Spain is known for its wild festivals but Las Luminarias, a flame-fuelled celebration, might just take the cake.
Every year, in the village of San Bartolome de Pinares, in the central Spanish province of Avila, locals honour San Antonio Abad (Saint Anthony).
Saint Anthony is the patron saint of animals and locals celebrate him in the traditional festival of Las Luminarias.
The night before the festival, dozens of locals ride horses through bonfires to honour the saint.
The tradition, reported to be more than 500 years old, is supposed to purify and protect the animal for the year ahead.
The tail of the horse is taped with the colours of the Spanish flag and its mane is braided to protect its hair from the fire.
This isn't the only festival involving animals in Spain.
In 2021, shocking images of horses being manhandled at a traditional Spanish event known as the Shearing of the Beasts were released.
The photographs, taken on August 29 last year in the northwestern village of Sabucedo, 40km from Santiago de Compostela, showed dozens of animals being wrestled to the ground and having their manes trimmed.
The more than 400-year-old tradition sees men, young and old, herd hundreds of wild horses from the nearby countryside into an arena known as a "curro".
According to various travel blogs, the younger foals are then separated from the mature horses, who are jumped upon by the "aloitadores" and forced into submission so their hair can be cut.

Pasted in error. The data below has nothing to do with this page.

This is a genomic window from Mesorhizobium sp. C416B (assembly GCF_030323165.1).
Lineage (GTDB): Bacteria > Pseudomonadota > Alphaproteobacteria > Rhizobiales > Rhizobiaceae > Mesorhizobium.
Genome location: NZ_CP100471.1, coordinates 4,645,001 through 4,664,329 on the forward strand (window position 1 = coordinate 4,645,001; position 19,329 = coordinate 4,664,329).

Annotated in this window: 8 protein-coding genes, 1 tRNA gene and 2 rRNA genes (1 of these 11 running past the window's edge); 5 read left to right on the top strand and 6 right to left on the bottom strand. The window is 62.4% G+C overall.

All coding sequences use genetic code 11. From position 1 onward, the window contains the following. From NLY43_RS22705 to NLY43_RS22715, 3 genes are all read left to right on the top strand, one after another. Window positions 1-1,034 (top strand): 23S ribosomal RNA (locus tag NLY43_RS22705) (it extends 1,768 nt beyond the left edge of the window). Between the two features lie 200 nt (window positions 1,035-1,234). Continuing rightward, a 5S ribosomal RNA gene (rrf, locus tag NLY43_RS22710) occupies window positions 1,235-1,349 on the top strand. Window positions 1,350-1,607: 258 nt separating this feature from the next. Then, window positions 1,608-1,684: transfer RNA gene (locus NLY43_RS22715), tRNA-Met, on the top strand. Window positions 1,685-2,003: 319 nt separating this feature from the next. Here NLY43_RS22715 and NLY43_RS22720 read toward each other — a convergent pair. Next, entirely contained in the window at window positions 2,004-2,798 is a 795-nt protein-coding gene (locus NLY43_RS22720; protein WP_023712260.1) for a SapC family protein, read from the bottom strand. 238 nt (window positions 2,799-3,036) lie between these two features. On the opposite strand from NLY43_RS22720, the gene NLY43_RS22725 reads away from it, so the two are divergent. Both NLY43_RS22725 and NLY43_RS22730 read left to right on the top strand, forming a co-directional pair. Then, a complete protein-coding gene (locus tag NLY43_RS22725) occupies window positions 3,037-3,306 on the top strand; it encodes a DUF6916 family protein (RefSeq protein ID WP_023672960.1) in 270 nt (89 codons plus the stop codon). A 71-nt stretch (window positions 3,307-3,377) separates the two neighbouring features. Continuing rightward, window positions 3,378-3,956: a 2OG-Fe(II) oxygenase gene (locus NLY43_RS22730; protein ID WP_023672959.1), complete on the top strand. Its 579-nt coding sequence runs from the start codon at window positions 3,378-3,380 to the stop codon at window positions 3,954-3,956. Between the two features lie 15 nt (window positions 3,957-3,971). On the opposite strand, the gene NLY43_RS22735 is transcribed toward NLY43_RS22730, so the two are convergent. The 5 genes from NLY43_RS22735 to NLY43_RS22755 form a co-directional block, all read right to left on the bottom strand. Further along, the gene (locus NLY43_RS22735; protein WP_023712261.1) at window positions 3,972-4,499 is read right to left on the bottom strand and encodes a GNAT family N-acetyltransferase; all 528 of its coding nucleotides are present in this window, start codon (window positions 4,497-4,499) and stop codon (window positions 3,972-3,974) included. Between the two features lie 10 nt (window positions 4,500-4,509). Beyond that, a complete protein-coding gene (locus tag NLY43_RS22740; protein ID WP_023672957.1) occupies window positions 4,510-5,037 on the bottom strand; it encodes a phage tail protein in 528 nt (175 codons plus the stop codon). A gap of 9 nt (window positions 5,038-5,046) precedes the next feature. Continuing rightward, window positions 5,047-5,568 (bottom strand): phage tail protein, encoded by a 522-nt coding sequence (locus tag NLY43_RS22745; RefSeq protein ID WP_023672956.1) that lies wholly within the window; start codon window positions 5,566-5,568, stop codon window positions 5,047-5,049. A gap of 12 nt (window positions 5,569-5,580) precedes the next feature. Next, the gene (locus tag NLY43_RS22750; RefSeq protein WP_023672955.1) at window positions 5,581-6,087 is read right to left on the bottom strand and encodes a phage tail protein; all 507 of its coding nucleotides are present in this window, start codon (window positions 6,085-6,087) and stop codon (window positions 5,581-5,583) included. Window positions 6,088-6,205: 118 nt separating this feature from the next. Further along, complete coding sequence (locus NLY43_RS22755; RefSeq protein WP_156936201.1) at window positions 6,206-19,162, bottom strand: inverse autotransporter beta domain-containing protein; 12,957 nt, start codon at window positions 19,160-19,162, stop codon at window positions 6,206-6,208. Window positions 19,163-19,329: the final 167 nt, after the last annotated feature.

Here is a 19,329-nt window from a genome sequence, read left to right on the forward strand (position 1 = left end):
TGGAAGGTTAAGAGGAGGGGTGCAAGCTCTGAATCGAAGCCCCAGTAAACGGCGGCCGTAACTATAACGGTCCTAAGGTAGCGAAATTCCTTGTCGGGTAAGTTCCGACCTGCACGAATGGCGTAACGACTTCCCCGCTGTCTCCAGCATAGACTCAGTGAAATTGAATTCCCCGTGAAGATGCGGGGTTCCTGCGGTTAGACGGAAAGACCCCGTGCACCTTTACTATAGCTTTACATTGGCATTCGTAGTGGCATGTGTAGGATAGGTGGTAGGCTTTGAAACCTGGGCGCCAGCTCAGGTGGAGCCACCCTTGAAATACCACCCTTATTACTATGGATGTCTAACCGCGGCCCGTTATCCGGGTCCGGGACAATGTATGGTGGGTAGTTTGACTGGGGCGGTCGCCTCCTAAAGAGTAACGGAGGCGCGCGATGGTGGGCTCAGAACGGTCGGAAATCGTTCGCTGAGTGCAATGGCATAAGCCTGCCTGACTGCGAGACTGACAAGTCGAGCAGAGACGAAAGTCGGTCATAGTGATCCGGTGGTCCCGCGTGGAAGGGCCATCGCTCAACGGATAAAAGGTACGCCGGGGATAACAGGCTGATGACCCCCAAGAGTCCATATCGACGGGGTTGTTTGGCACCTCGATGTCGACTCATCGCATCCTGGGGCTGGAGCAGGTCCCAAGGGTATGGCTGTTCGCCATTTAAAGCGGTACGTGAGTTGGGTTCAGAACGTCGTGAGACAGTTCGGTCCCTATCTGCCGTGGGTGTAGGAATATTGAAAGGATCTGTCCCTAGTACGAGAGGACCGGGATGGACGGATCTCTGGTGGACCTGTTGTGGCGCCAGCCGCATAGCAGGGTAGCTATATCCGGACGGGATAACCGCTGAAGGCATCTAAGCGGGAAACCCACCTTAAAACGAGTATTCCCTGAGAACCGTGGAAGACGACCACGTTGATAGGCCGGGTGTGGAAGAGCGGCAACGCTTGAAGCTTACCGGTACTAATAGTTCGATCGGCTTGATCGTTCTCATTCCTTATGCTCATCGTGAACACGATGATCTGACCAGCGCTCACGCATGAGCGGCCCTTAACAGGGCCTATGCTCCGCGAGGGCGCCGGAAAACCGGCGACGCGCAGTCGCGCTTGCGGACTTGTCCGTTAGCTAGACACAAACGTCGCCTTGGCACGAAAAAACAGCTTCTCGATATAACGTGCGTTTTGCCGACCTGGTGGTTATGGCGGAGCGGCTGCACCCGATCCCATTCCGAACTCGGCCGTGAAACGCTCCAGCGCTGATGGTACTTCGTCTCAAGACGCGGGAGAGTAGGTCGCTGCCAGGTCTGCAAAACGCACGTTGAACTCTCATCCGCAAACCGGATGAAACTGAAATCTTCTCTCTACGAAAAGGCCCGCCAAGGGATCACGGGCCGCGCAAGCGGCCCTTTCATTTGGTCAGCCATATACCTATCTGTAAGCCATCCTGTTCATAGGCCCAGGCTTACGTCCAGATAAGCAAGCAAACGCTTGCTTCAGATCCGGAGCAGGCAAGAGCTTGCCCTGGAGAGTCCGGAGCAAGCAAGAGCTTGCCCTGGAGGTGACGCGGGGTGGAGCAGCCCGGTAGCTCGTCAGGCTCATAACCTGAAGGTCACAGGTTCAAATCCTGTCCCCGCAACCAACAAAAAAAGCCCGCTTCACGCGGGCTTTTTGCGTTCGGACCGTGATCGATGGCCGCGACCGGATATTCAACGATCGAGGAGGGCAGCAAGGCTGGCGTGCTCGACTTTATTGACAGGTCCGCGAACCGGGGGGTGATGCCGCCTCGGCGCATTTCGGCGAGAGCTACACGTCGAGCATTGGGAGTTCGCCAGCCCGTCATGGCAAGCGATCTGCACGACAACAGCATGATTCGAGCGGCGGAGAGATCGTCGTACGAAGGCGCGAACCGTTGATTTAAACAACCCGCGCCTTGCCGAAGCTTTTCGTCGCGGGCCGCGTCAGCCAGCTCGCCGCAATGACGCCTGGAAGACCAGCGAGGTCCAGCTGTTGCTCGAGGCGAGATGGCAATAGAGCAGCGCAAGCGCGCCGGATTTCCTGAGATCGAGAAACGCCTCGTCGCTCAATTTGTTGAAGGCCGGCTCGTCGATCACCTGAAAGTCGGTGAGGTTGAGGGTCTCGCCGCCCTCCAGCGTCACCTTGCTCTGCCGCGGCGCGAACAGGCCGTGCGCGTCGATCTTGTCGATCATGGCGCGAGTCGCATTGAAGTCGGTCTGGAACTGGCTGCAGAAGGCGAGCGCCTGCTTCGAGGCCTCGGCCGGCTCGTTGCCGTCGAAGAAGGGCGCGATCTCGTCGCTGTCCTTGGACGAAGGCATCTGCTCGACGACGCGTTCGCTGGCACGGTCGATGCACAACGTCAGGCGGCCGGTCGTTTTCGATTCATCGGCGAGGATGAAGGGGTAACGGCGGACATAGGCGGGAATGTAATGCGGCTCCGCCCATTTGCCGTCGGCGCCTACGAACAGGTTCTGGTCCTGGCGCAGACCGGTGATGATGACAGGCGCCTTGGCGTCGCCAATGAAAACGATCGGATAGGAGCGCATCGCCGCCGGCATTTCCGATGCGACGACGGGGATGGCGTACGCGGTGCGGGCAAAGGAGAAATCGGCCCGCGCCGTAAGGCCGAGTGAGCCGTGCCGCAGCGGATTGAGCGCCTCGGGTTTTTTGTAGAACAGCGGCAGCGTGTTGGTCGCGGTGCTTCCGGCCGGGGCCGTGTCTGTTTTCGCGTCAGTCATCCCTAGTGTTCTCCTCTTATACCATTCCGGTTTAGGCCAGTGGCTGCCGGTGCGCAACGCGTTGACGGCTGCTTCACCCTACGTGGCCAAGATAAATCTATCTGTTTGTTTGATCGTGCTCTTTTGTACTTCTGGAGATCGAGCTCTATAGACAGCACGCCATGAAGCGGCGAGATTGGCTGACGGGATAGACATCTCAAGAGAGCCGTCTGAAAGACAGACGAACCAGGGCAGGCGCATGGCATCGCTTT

They are then reunited with the foals and released back into the mountains. Bringing down a foal is reportedly seen as a rite of passage for young Spanish men.
And of course there's the iconic San Fermin, the Running of the Bulls festival, in Pamplona every year.
The nine-day San Fermin festival, which dates back to medieval times, features concerts, religious processions, folk dancing and around-the-clock drinking.
But the highlight is a bracing, daily test of courage against a thundering pack of half-tonne, sharp-horned bulls.
Each morning, hundreds of runners (many dressed in white with red scarfs and sashes) test their valour by sprinting with six half-tonne bulls along an 850-metre course through the narrow streets of the city in northern Spain.
The most daring try to run as long as they can right in front of the beasts' horns before veering off to the side or diving under the wooden barriers that separate the bulls and runners from the thousands of spectators that line the route.
In 2019, two Australians aged 27 and 30 were gored during the final bull run.